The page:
World knowledge (initial requirement)

Observation of interactions among masters and peers

Assisting in completion of tasks done by master

Trying out on own by imitating

slide41

Phases of Cognitive apprenticeship

Getting feedback from master

Getting advise for new things on the basis of results of imitation, comparing given solution with alternatives

Reflection by student, resulting from master’s advice

slide42

Phases of Cognitive apprenticeship

  • Repetition of process from 2 to 7
    • Fading out guidance and feedback
    • Active participation, exploration and innovation come in
  • Assessment of generalisation of the tasks and concepts learnt during repetition process
slide43

Cognitive apprenticeship

Vs

Guided discovery

(guidance/instruction; observation of demonstrations to understand the concepts, exploration within limited boundaries, guidance/feedback …)

slide44

Example systems

  • Cognitive apprenticeship based learning environment (CABLE)
  • Interactive simulations based learning environment (InterSim)
slide46

CABLE objectives

Environment should facilitate:

  • acquisition of basic domain knowledge;
  • application of the basic domain knowledge in non-contextual and contextual scenarios to get skills of the discipline; and
  • generalisation of the domain knowledge to get competence of applying it in real world situations.
slide47

CABLE architecture

  • Observation - for acquisition of the concepts
  • Simple imitation - skills acquisition through articulation of the concepts
  • Advanced imitation - for generalisation and abstraction of already acquired concepts and for acquisition of skills of applying concepts in different contexts
slide48

CABLE architecture

  • Contextual observation - for deeper learning after imitation process results into the identification of gaps in learner’s current understanding of the domain knowledge
  • Interpretation of real life problems - for acquiring competence in such narrative problems as encountered in real life situations
slide49

CABLE architecture

  • Mastery in skills - for repetitive training
  • Assessment - for measurement of overall progress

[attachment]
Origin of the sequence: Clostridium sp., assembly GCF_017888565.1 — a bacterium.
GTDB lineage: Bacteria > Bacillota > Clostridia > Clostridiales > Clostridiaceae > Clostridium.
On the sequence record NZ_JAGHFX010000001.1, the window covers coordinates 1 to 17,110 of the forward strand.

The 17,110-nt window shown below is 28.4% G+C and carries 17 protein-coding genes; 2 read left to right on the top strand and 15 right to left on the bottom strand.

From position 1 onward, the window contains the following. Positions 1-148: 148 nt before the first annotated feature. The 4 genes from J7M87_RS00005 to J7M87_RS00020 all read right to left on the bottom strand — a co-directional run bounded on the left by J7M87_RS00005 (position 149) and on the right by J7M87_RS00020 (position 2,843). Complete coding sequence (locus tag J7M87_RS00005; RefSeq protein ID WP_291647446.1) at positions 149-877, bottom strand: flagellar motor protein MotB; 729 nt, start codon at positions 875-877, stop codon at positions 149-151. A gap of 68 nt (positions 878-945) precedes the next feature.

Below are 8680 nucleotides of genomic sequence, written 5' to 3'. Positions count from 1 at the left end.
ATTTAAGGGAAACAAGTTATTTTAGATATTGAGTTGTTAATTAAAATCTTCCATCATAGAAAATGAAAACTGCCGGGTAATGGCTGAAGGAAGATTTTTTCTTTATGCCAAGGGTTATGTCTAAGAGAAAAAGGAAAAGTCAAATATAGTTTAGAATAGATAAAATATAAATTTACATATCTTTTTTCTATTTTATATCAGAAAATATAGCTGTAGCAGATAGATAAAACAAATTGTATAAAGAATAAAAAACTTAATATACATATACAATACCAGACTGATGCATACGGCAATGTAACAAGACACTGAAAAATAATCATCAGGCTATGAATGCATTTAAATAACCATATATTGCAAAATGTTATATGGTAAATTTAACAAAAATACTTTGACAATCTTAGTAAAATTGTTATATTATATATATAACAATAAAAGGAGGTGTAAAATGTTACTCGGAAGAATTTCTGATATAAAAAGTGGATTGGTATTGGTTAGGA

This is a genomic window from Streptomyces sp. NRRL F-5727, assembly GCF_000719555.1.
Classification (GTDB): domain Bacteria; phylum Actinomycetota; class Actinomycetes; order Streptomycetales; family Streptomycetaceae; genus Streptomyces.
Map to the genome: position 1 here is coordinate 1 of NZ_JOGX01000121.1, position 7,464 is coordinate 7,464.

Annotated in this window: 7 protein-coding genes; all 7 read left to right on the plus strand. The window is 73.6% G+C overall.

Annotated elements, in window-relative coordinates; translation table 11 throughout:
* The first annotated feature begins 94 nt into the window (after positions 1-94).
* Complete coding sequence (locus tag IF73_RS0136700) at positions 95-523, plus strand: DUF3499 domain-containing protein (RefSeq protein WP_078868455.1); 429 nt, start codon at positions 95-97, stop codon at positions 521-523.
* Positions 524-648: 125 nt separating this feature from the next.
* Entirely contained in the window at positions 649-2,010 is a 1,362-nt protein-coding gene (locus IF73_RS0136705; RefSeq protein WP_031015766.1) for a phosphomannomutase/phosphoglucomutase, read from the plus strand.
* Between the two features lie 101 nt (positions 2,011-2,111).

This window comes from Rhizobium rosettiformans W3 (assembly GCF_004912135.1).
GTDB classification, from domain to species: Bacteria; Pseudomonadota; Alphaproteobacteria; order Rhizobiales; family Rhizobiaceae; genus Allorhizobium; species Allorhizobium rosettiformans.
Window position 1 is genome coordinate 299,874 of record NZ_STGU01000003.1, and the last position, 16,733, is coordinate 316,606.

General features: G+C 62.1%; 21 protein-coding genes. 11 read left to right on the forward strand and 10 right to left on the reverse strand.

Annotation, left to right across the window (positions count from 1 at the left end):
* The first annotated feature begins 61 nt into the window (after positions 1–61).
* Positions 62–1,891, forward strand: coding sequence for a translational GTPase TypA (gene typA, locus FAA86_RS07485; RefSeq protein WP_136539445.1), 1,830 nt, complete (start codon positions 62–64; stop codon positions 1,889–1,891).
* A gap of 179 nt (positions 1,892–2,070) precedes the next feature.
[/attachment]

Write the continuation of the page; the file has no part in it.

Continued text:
slide51

CABLE

Observation phase

slide52

CABLE

Interactive learning and testing phase

Icon showing Interactive learning mode

Icon showing

system generated problem mode: generated values given in grey

Problem Space:

Students have to fill in the remaining values

Control Panel

Interactive messages:

dialogue, feedback and guidance

slide53

CABLE

Fine grain interface and contextual help

slide54

CABLE

Context based problem creation facility

slide55

CABLE Demo

Future work on mental process modelling

slide57

Analytical disciplines focus on domain knowledge while task oriented disciplines emphasise more on skills.

Task oriented medical profession requires core knowledge of medical concepts, senso-motoric skills in physical tasks (such as surgery), and cognitive skills in diagnosis of diseases and other decision making tasks.

slide58

InterSim learning environment is an exploratory learning environment with individual intelligent assistance geared towards facilitating core knowledge and cognitive skills.

slide59

Educational framework

  • InterSim environment adopts Cognitive Apprenticeship framework (Collins, Brown & Newman, 1989) to support domain knowledge while focusing on skills acquisition. Accordingly, the environment supports following activities:
  • Modelling
  • Coaching
  • Fading
slide60

Characteristics of InterSim environment

  • The InterSim environment supports:
  • learning in and outside educational institutions where the constraints of space, time or resources limit the possibility of regular institutional access
  • different configurations of learning such as classroom based, open and distance learning.
  • acquisition of cognitive competence in both knowledge and task oriented performance.
slide61

InterSim system for Ear domain

Aims: Competence acquisition by the learner in basic and advanced knowledge of the domain and associated cognitive skills.

Target audience: Medical students and doctors in continuing medical education.

Additional features: Knowledge sharing among doctors by adding and documenting real cases of the domain within the system.

slide62

Main Functional States in InterSim

Learning AssessmentCase Authoring

Immediate (dynamic) feedback on user actions with a view to facilitate active learning.

Coarse grained instruction dominated learning:Basic knowledge of subject matter and overview of the domain with the help of tutoring and guided tours.

Fine grained knowledge construction:Advanced understanding of specific areas with the help of intelligent interactive simulations.

slide63

Main Functional States in InterSim

Learning AssessmentCase Authoring

Cognitive skills development:In a constructivist manner through repetitive learning.

Application of the acquired knowledge and skills:Identifying and correcting any misconceptions acquired or gaps left in earlier learning, with the help of domain problems, including notoriously difficult cases recorded in the field, for the learner to attempt diagnosis and solution.

slide65

Main Functional States in InterSim

Learning Assessment Case Authoring

  • Assesses the knowledge and skills acquired within the Learning State without providing any assistance.
  • Assessment of acquisition and retention of the knowledge and skills
  • Assessment by comparing learner’s solution with master solution.
  • Delayed (static) feedback
slide66

Main Functional States in InterSim

LearningAssessment Case Authoring

Authoring facilities for doctors/teachers to add real life cases.

These cases can be accessed for learning and assessment purposes.

Teachers can employ the documented cases to provide case-based teaching away from the system, if so desired.

slide67

Intelligent assistance